Settlers said to slaughter Palestinian’s sheep in northern West Bank

Shepherd says he was assaulted by Yitzhar residents, who also stole a number of his flock, in apparent hate crime; police investigating

Jacob Magid is The Times of Israel's US bureau chief

Illustrative A Palestinian shepherd in the Jordan valley, November 20, 2009. (photo credit: Yossi Zamir/Flash90)
Illustrative A Palestinian shepherd in the Jordan valley, November 20, 2009. (photo credit: Yossi Zamir/Flash90)

Israel Police said Wednesday they were investigating a complaint that a group of settlers from Yitzhar in the northern West Bank attacked a Palestinian shepherd and killed five of his sheep in an apparent hate crime.

Photos from the scene showed the shepherd from the neighboring village of Einabus with the mutilated sheep. The man told the Yesh Din rights group that he was assaulted by the settlers who also stole a number of his animals besides those that were killed.

No additional details were provided. Yitzhar residents have been involved in a series of attacks against Palestinians and their property, in many cases in so-called “price tag” hate crimes in retribution for Palestinian terror attacks.

For their part, Israeli shepherds have long accused Palestinians in the West Bank and Bedouin in the Negev of stealing their sheep.

One of five sheep belonging to a Palestinian shepherd allegedly slaughtered by Israeli settlers from Yitzhar. (Courtesy: Rabbis for Human Rights)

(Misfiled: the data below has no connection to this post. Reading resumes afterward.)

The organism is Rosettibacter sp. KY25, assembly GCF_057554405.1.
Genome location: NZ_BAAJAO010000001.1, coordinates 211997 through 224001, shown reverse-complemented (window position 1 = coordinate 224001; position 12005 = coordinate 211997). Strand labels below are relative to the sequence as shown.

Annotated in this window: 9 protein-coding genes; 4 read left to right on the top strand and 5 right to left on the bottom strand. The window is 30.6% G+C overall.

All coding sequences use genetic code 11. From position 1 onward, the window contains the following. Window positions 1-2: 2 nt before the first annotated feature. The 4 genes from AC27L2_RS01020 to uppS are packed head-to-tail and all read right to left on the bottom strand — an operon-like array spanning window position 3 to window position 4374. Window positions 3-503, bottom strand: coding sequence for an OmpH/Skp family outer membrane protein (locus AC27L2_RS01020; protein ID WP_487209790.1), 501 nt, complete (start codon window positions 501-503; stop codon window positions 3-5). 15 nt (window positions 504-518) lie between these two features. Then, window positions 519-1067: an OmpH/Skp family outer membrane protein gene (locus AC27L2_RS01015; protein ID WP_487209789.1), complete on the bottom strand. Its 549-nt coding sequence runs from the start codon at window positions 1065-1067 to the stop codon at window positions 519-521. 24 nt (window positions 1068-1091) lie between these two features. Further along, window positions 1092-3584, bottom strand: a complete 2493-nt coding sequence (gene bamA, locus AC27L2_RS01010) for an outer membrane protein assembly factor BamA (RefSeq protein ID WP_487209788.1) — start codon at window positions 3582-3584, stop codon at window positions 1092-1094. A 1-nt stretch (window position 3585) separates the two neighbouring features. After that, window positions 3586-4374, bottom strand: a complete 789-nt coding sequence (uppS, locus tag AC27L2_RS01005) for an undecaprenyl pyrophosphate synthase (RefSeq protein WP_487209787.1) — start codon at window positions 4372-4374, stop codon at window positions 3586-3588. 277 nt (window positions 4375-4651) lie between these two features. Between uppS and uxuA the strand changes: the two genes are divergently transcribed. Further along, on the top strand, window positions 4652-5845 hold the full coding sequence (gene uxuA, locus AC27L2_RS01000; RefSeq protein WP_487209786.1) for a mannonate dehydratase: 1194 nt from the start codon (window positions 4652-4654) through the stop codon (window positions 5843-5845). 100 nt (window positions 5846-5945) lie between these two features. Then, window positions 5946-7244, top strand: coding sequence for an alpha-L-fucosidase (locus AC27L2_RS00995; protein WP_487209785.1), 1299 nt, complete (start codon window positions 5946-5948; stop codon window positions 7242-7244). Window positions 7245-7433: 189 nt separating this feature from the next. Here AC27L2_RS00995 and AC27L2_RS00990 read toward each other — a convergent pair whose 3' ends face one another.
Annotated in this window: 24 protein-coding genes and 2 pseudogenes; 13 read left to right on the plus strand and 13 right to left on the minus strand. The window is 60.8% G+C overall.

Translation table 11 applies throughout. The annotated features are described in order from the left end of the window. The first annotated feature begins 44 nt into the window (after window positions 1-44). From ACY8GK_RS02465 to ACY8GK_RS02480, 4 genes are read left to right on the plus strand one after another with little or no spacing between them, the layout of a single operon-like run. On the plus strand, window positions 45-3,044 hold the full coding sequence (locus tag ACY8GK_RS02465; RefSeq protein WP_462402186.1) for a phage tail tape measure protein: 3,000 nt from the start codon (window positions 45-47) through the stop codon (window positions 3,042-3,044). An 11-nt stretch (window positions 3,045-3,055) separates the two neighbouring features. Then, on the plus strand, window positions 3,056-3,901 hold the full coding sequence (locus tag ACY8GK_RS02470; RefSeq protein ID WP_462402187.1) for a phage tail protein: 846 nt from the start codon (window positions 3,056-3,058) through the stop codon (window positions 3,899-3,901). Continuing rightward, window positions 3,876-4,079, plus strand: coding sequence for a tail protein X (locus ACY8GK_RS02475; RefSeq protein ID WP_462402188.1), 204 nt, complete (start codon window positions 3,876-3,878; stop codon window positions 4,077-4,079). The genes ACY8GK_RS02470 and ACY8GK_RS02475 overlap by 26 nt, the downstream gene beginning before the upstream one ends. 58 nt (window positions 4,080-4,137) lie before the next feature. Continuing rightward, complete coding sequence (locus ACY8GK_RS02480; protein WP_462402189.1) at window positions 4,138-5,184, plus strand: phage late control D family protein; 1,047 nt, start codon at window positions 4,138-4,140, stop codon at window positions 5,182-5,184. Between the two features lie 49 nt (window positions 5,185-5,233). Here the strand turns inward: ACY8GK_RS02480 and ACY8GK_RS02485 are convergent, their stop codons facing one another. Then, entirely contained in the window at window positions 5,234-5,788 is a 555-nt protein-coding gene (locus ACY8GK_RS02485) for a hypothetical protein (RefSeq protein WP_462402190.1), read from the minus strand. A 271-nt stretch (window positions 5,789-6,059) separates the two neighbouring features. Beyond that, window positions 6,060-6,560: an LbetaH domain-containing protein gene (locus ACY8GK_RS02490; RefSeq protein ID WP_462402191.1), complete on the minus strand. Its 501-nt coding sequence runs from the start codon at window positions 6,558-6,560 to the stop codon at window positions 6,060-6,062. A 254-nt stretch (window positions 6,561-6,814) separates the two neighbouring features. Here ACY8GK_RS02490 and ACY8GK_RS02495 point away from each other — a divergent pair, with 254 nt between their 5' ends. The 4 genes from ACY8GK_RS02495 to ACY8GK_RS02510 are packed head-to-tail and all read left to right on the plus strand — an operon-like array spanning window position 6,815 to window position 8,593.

The IDF in a statement said it was aware of the complaint, and confirmed that police were investigating the incident. The statement underscored that Israeli authorities view such incidents in the West Bank “gravely.” and vowed to help arrest those involved.

Separately, police arrested two Israelis on Sunday suspected of assaulting a Palestinian bus driver outside the Kiryat Arba settlement in the southern West Bank.

The driver, Salah Abu Jamal, told Hebrew media that a number of passengers began badgering him immediately upon boarding, and shining a flashlight at his rearview mirror in an effort to blind him. Abu Jamal said he attempted to get off the bus after pulling over, but was blocked by one of the disruptive passengers who punched him in the face.

Police in a statement said the Israelis, aged 19 to 21, were drunk at the time of the incident. Authorities vowed that violence directed at service providers would be met with “zero tolerance” and said their investigation into the incident was ongoing.

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